Vol 71, No 3 (2020)
Original article
Published online: 2020-09-28

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Seasickness and its impact on researchers’ work on board French oceanographic vessels

David Lucas12, Myriam Mehaneze3, Brice Loddé12, dominique Jegaden2
Pubmed: 33001426
IMH 2020;71(3):160-165.

Abstract

Background: Seasickness (SS) is an often hidden pathology, but one that can significantly disrupt work on board. The aim of the study is to evaluate the influence of SS on the workability of workers on board vessels.
Materials and methods: We performed a cross-sectional questionnaire study conducted on 250 oceanographers in 2015 during 3 months. Based on the “Bos seasickness susceptibility questionnaire”, we created a specific questionnaire with 49 questions.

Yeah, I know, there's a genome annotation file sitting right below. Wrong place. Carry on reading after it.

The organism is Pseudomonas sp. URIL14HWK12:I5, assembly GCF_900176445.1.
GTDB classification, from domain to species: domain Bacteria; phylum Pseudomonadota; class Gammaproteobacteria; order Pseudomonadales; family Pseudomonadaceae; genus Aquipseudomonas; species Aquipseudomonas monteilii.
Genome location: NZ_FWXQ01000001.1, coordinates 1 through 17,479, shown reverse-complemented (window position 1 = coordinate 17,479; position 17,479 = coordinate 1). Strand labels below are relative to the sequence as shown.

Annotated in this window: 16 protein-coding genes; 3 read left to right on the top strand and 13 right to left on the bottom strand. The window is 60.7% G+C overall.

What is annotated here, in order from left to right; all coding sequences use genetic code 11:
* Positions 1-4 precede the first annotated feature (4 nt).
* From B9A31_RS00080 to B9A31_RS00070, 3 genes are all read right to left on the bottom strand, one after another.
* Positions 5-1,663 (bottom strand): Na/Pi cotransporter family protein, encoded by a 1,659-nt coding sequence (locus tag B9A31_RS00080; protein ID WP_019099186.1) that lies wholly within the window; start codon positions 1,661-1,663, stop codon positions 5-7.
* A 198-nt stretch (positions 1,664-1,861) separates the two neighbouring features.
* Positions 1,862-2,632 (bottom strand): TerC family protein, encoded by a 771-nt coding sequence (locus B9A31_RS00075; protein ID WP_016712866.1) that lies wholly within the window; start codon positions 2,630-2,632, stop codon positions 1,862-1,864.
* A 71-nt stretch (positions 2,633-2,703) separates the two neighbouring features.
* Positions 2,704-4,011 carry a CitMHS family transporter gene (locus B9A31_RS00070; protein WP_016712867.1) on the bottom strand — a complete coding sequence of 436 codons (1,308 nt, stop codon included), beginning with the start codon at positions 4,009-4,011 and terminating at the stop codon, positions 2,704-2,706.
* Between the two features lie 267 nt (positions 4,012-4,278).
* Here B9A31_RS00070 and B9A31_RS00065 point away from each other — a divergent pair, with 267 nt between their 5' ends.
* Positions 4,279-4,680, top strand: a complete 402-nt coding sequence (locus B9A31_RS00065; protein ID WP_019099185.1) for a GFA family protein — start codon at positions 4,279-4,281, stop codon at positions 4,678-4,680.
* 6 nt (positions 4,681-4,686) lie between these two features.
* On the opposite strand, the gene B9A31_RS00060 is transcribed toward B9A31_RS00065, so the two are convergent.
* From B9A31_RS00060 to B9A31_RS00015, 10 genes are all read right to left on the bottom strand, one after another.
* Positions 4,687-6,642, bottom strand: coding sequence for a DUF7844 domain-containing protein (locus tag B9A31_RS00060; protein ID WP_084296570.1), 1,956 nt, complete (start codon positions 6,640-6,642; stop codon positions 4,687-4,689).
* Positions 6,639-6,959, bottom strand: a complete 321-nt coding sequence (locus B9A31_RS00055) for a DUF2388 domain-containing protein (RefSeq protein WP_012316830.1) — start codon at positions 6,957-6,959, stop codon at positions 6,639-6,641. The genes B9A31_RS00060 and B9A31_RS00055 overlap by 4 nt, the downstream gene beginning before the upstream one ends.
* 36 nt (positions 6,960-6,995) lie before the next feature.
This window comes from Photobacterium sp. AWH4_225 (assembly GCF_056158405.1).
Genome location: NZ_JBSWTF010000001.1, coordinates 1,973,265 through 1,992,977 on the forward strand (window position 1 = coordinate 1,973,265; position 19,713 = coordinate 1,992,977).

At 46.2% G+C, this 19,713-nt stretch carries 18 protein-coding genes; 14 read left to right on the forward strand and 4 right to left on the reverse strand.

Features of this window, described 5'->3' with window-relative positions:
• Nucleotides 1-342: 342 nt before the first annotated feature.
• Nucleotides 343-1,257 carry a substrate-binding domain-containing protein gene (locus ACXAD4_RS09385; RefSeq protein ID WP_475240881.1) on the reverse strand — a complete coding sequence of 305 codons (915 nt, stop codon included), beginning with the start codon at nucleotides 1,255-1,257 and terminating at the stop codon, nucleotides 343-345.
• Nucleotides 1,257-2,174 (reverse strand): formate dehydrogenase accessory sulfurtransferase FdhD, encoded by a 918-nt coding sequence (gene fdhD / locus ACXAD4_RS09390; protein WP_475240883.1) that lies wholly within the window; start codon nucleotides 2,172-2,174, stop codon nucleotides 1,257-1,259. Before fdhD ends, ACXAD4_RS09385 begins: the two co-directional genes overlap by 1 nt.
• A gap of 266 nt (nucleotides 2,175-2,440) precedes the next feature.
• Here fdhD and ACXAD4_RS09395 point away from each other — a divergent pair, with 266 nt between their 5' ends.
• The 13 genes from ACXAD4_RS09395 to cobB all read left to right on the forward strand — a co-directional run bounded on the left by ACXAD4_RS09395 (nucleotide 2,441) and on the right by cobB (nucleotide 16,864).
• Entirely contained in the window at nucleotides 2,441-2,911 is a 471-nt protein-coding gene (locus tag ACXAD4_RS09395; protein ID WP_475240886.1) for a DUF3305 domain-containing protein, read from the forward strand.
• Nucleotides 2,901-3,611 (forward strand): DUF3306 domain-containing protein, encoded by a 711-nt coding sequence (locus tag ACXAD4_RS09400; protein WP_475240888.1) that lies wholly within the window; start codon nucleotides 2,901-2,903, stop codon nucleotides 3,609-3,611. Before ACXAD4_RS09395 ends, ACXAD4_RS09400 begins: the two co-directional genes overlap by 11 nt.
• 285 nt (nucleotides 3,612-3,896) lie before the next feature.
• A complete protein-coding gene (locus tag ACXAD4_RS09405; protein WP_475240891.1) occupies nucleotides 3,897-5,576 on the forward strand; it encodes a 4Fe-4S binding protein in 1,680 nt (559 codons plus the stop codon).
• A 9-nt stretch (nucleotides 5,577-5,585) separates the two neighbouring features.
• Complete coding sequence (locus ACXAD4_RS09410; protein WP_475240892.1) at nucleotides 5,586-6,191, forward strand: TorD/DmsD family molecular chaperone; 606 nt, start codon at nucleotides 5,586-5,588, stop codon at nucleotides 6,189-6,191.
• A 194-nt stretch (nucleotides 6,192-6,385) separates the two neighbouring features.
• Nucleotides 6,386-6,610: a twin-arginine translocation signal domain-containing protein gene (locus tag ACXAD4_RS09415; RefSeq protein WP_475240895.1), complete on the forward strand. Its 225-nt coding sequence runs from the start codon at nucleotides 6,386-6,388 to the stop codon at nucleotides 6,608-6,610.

Results: 151 men and 72 women responded to the survey. 188 of them (91.7% of women and 80.8% of men) report being seasick, either occasionally (69%) or at each boarding where there is female predominance (23.6% vs. 11.3% for men). The major symptoms are nausea (82%) and vomiting (56%). 60% of the workers think that SS has an influence on the success of their mission, by first affecting their mood (50%), relationship (23%), and increased risk of accidents such as falls, accidents on machines or in laboratories (40%). Antinaupathic treatments also produce deleterious effects on their workstation. Women have higher risk of developing SS (odds ratio [OR] 2.6; 95% confidence interval [CI] 1.03–6.6; p = 0.04), more frequently taking medicines when ill (OR 4.1; 95% CI 1.27–13.2; p = 0.004) and coming with her own tablets (OR 2.3; 95% CI 1.3–4.1; p = 0.04).
Conclusions: Gender is a trending factor of SS. Information on SS clinical signs, impact and therapeutics could be prone to prevent sickness and impact of it on workability.

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